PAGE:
Friday, May 28, 2010

LONG TIME COMING- Big Project = Big Blog Post

In true motherhood obsession, I took on the mother load of all projects. A year ago some friends and I were all talking about getting together to make our kids quiet books for church. We came up with some fun ideas but alas, new babies came and life got pretty busy for all of us.

So for some reason the time had come and I decided to tackle it. I agonized for weeks and weeks about the style of how I wanted it to look. Do I do everything out of felt, do I draw on fabric with fabric markers, do I design each page myself? Then I searched and searches everywhere online that I could to find some ideas, and came up with a few of my own. I will admit that Audrey (at 2.5 years old) is too old for some of the cute ideas out there. I wanted her book to be a little more interactive and challenging in her though process than pages with buttons and lift tabs. She has regular books that do that. Anyway, there is nothing worse than when a project turns out less than mediocre when you put so much effort into it.

So here is how it turned out. I can't believe it turned out so amazingly awesome I must say so myself. I better get a comment from EVERYONE that reads this, to tell me how AMAZING I am for doing this for my daughter and how stinking cute it turned out! HAHAHAHA

My final book pages measure 10 x 11 inches and the cover is 11.5 x 12.5. The pages in these pics are all unfinished but if you see in the final book pages I sewed them inside out and then flipped them and finished them like you would a pillow case.

I used a combination of hand drawn things ( the kites on this page, and clip art with iron on transfer paper) That way I didn't take quite as long as it might have if i had had to cut all those shapes out, and heaven forbid come up with decent art work. The point of this page is matching patterns. I didn't actually do a match for each kite because I like that she has to "search" through some extras to find the matching pattern.

Iron on for the face, and I ended up using tacky glue to put the pieces of yarn in place. Worked like a charm.

I wanted something to help her count. She already knows how to count but this page helps with the added bonus of learning to count one thing at a time. funny how you don't ever think about the "stages" of learning to count.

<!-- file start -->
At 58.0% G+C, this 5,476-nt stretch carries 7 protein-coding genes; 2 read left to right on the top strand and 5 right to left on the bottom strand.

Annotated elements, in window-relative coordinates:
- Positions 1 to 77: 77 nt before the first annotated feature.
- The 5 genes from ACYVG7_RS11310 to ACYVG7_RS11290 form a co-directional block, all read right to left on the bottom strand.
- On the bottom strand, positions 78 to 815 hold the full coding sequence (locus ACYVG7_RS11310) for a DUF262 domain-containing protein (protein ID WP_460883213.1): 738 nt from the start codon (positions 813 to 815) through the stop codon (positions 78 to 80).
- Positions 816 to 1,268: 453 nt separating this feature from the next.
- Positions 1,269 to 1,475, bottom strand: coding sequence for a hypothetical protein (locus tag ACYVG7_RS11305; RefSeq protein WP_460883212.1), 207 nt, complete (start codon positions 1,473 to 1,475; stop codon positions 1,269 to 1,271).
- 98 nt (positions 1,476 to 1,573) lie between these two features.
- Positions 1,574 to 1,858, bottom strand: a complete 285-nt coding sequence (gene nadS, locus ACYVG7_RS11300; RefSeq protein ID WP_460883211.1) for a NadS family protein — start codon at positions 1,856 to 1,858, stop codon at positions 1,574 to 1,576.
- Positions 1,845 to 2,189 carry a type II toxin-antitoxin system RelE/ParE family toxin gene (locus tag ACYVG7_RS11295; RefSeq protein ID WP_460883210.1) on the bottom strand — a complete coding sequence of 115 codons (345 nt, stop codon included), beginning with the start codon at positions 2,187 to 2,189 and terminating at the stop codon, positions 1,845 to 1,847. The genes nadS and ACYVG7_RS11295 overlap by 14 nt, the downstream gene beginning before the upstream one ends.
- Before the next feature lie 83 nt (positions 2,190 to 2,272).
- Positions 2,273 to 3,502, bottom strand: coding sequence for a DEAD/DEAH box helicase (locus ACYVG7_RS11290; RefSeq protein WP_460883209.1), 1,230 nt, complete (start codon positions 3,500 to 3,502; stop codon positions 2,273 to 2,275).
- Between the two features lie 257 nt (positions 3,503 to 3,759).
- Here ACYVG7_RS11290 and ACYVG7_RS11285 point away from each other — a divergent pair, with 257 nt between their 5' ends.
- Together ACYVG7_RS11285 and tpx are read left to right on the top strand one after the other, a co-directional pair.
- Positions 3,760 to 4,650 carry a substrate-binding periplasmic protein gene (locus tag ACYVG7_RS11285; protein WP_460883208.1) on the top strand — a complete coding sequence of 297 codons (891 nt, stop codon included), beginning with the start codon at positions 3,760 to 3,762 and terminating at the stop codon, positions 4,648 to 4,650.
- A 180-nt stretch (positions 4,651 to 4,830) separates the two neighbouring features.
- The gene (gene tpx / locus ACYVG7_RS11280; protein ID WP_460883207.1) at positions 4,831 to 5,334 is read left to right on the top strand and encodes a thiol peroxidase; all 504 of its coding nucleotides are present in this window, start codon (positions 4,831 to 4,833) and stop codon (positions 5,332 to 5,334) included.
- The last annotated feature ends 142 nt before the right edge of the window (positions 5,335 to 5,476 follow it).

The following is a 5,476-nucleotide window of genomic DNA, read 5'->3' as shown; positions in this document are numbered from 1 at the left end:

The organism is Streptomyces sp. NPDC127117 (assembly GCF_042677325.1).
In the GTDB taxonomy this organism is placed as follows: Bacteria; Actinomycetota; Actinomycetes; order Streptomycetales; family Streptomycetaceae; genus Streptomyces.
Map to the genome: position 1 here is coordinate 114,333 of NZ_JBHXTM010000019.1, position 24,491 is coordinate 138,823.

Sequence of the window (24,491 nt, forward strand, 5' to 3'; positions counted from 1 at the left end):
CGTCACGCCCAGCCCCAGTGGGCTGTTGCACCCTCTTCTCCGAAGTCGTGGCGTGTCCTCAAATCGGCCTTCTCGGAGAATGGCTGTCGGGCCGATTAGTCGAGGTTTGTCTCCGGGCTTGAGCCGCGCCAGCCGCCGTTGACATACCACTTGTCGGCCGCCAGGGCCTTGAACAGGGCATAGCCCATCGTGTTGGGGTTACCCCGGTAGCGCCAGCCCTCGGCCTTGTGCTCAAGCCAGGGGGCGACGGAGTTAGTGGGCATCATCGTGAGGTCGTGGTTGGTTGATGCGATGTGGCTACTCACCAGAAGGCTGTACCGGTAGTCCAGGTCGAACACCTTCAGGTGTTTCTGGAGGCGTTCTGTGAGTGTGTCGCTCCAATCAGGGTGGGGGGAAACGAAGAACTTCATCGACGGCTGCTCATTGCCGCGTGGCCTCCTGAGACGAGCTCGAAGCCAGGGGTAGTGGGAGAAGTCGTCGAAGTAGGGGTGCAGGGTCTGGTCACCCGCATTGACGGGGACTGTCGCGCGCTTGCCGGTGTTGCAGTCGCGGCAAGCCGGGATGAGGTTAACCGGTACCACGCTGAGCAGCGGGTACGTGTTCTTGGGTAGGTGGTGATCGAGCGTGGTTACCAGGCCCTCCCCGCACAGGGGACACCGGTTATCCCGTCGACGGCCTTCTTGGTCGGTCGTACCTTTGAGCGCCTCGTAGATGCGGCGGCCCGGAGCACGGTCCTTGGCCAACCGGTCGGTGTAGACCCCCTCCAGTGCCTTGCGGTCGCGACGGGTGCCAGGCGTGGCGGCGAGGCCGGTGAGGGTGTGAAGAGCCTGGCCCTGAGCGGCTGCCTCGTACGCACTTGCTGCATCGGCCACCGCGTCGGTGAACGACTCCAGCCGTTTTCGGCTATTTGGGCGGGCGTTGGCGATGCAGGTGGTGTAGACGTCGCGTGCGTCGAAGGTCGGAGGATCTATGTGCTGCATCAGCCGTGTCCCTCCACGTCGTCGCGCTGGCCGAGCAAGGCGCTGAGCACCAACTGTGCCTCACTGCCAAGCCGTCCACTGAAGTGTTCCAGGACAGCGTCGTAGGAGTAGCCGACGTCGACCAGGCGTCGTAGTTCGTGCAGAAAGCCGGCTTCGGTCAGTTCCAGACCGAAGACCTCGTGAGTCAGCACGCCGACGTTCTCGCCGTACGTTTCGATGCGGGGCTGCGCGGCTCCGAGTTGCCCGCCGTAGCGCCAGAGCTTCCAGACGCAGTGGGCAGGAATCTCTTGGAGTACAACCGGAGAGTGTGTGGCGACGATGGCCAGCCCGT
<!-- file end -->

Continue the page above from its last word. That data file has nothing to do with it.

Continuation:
This is a page she can grow in to. The hands spin

The ark opens like a drawbridge with the animals inside.

Once again a page where her being older and already knowing her animals and sounds attributed to this outcome, Finger puppets. This is probably her favorite page. She loves to have me stick all of these on her tiny little fingers.

Learns to set the table and how to open a belt buckle.

I have seen an apple tree in almost every book out there, but I didn't think there was actually much point to just learning to stick them on! This is a great way to learn your family history early. Unfortunately with 7 kids on the Charles's side, I don't think she will be getting a Graf family tree.

Once again the wonder of iron on made this page so easy and so much better.

So simple but this one turned out super cute. Fun little game thrown in the mix.

Right now I only have the one set of coins to explain the concept of tithing, but later you can add lots more to help learn to count the worth of money.

Pretty self explanatory. I just traced my own shoe.

Pockets for the letters of the alphabet and then an entire page with rows of velcro where for now she can practice her ABC's and eventually spell words of sentences.

Cute page where she can write letters and put them in the mailbox, eventually teaching how to address letters and put a stamp on it

Printed out a wintry scene on iron on and then built all the snowman pieces out of felt, each piece comes off.

I decided to make kind of a zipper folder cover for the whole thing to stay in so that if any of the little pieces fall out, hopefully they don't get lost. Plus I used pretty sturdy iron on interfacing to make it lots more sturdy but still have a pretty soft appeal to be tossed around and things. I was so excited at how cute this cover turned out. I didn't have a pattern, I just kind of dreamed it up in my head. I cut out two layers of fabric about an inch and a half larger than my pages ended up being. I might actually do it more if anyone cares to follow my technique. Then ironed one piece to sturdy interfacing, and then heat bond onto the other piece so that the finished two pieces could eventually be bonded together. I added all the front page accessories and then bonded the front and back of the "folder" together. Then I ran a zipper all the way around the inside of the folder. Then I decided to use bias tape to cover the unfinished edges.